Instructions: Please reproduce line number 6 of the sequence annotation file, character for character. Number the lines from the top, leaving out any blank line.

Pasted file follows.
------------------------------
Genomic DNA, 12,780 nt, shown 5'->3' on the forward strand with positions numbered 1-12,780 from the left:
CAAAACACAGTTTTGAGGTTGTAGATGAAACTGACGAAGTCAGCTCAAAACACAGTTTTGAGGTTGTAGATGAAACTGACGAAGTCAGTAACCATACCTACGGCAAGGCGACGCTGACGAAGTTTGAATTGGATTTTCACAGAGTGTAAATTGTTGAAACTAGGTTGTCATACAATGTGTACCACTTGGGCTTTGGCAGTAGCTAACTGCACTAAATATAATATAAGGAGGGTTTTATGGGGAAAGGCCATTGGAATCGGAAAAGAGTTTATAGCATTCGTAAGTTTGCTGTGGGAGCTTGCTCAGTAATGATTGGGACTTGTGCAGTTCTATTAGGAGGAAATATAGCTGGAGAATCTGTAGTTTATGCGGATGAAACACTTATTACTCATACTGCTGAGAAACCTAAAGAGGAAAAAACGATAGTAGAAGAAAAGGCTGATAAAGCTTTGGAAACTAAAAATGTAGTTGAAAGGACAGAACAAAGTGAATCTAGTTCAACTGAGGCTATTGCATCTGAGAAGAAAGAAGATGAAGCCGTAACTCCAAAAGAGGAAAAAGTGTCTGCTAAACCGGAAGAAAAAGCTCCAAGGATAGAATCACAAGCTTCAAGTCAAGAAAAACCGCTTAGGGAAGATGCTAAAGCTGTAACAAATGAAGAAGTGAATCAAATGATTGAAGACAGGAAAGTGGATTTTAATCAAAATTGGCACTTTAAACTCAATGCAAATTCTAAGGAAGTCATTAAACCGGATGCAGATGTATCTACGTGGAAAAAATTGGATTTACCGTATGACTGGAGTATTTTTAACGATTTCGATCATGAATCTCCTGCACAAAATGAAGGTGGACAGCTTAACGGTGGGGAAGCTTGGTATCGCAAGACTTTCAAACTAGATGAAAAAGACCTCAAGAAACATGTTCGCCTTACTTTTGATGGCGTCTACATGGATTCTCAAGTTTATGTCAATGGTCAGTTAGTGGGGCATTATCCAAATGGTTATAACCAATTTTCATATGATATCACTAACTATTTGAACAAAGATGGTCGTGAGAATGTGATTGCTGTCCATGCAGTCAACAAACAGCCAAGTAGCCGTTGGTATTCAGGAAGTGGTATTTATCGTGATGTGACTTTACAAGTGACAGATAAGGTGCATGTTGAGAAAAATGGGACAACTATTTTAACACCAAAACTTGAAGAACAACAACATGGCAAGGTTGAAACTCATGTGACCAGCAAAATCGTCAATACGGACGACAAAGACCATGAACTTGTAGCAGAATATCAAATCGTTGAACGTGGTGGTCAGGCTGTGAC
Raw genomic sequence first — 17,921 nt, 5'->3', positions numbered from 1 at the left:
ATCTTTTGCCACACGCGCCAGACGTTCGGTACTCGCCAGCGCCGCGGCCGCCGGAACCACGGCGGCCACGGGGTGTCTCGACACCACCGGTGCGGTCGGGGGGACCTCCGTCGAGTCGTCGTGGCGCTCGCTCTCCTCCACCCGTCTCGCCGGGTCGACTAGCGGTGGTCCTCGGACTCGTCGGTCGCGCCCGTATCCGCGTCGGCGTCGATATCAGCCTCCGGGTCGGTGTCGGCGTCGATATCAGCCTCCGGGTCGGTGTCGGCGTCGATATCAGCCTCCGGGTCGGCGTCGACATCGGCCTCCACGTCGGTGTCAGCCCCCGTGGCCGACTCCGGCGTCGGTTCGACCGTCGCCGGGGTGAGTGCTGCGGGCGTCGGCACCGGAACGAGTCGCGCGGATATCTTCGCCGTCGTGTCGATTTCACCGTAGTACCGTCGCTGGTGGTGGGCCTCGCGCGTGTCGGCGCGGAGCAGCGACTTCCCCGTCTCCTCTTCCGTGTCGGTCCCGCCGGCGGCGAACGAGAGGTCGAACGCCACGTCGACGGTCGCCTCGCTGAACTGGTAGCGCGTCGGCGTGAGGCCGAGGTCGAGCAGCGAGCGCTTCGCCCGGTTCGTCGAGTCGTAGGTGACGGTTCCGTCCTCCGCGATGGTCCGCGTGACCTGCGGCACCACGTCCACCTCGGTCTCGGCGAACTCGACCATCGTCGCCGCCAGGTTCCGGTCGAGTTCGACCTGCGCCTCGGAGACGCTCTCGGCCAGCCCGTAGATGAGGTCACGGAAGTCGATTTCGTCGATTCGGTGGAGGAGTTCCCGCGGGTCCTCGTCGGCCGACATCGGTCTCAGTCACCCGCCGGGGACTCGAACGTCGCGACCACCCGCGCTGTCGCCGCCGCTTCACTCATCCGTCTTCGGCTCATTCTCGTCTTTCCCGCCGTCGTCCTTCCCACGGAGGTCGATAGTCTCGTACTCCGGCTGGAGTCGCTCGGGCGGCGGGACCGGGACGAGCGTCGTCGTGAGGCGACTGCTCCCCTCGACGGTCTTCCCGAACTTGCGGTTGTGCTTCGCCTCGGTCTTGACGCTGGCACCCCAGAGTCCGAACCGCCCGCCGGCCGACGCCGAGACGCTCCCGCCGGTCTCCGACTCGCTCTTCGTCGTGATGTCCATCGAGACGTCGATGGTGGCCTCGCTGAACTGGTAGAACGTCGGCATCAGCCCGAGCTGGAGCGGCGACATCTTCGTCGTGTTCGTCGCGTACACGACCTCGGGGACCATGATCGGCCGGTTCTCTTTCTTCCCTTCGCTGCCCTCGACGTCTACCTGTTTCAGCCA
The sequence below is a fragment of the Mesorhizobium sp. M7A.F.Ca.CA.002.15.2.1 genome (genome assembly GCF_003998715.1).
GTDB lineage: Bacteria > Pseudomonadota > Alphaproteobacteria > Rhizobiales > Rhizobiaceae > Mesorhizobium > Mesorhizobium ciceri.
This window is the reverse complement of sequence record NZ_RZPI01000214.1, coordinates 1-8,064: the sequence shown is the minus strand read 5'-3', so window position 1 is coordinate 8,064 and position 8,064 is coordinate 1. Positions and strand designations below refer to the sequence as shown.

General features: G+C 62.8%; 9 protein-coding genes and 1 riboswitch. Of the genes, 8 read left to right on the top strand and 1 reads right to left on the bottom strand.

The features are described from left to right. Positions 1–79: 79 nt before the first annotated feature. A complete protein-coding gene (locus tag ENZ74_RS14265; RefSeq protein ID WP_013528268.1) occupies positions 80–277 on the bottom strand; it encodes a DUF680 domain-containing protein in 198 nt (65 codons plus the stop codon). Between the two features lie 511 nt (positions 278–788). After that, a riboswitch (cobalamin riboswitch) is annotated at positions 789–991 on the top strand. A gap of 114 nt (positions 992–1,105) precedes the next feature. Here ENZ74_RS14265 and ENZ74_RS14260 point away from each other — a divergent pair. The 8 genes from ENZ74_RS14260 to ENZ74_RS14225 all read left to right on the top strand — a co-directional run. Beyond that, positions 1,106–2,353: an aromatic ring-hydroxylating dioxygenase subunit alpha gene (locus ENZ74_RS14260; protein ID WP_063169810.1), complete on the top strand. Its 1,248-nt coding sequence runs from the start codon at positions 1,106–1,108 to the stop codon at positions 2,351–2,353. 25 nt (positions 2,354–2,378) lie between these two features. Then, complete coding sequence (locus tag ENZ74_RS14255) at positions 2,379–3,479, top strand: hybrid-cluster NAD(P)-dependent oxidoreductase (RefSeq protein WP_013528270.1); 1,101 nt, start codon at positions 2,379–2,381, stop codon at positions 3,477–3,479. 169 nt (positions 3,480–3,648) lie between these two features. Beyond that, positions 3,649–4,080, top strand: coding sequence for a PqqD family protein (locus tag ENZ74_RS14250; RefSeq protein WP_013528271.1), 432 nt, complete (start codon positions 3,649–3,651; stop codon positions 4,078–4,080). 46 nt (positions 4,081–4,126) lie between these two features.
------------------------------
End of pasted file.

GTDB lineage: Bacteria > Pseudomonadota > Alphaproteobacteria > Rhizobiales > Rhizobiaceae > Mesorhizobium > Mesorhizobium ciceri.